Last year, I finally decided maybe I should try learning to play again – and J was more than happy to teach me.
I’ve been learning for a while now – I think J started teaching me the game last summer, and I only recently got to the point where I decided “okay, I’m going to stick with this, maybe I should get a deck of my own instead of borrowing one of J’s many decks every time I play.” So, with J’s help, I picked out one of the 2018 premade Commander (or Elder Dragon Highlander, depending on your preferences) decks and did a little tweaking to make the deck a little more powerful. I ended up choosing the Exquisite Invention deck, after looking through J’s copy of it – I’ve been calling it the Thopterpocalypse Deck, because when my deck is behaving, I can generate a lot of thopters and servos to rain down doom on my opponents. (I say when my deck is behaving because the last two games I’ve played, all my land has ended up at the bottom of the deck, no matter how many times the darn thing gets shuffled.) Now that I’m getting a feel for the game, I’m comfortable enough to be silly – like giving personalities to creatures I play, for example. It’s ridiculous, I know, but sometimes it’s fun to say “oh, the Master Thopterist is in a bit of a mood, so he’s going to attack with his two thopter buddies.” It’s fun to be a little sassy while I’m playing, haha.
One thing is for sure – I definitely don’t know nearly enough to make decks on my own. Deck building is insanely complicated. You have to think about how all the cards interact with each other, and how certain cards can trigger combinations that may or may not wipe out another player’s creatures. It’s mind-boggling. I don’t know J does it – then again, he’s been playing Magic for far longer than I have.
I will say, sometimes it’s hard for me not to just buy all the cards I can. I like collecting things, and if there’s something I’m enthusiastic about, I end up wanting to throw money at it and buy all the things. I’m really glad J is guiding me in what to buy and what not to buy, because otherwise I’d probably end up with a hot mess of somewhat useless stuff because I think the card art is pretty. Also, good lord this hobby involves buying so much stuff – not only did I end up buying a deck of cards to play with, I had to get a deck box, and I bought Saheeli-themed card sleeves (since she’s the commander for my deck), and of course I had to get that Doge playmat, and yesterday I just picked up some token counters because Saheeli likes to make ALL THE THOPTERS – and speaking of thopters, I got lucky with that blind bag draw!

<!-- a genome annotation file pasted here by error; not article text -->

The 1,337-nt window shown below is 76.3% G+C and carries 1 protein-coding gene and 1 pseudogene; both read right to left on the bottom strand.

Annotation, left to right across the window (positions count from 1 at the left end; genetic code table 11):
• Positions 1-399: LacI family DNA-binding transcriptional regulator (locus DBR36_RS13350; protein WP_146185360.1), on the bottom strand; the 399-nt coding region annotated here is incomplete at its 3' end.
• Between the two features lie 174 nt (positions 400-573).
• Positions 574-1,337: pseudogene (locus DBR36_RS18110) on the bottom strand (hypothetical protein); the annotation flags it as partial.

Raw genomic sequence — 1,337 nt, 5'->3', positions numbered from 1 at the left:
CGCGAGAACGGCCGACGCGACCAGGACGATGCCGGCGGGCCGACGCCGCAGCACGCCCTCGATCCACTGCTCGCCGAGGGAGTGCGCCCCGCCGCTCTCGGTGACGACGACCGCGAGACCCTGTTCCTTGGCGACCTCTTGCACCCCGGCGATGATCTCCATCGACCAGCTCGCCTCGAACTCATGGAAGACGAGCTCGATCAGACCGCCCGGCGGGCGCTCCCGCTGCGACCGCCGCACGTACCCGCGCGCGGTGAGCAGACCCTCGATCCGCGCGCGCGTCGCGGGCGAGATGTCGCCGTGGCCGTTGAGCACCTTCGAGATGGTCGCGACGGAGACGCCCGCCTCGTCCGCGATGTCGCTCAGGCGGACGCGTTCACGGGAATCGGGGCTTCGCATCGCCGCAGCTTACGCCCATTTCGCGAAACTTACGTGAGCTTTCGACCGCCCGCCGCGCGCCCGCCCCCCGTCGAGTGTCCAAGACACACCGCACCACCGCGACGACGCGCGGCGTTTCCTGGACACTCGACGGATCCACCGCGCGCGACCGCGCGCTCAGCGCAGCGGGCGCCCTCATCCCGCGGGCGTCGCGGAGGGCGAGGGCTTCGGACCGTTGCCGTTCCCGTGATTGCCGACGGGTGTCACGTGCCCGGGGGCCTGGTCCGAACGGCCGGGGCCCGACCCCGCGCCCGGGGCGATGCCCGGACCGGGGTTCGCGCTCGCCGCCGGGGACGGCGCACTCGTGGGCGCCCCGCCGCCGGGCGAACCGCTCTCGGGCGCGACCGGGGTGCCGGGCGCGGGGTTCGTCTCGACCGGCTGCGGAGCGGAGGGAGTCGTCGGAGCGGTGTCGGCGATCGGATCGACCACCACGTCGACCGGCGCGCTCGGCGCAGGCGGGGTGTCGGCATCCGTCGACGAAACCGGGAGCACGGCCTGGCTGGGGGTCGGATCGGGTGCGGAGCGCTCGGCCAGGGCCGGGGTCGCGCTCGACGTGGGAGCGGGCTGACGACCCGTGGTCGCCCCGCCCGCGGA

I sort-of knew what I was getting into when I got into the hobby – at least with the fact that cards can get expensive and there are LOTS of them, heh – but I didn’t quite absorb just all the little things you need to play Magic. It’s kind of ridiculous, but it’s not stopping me from wanting to play.
I’m really enjoying learning how to play. Each game is like a constantly shifting puzzle that you need to solve. Sometimes you get lucky and can solve the puzzle early and knock out your opponent, and other times you just end up stuck waiting for a needed card or two that never come up. It’s fun, and exciting, and sometimes overwhelming – and I love it. I’m really glad I got into this hobby.
If you’ve been around the internet during the past few years, you’ll at the very least heard of Kickstarter – the crowdfunding platform that allows people with great ideas to get help from others to bring their ideas to fruition. So many awesome things have come out of Kickstarter campaigns – I’ve backed comic books, games, mini figures, and most recently I backed the sixth Dumbing of Age book on Kickstarter, as well as the Tentacle Kitty Little Ones – Earth Colors project. (Because there can never be enough tentacle kitties.)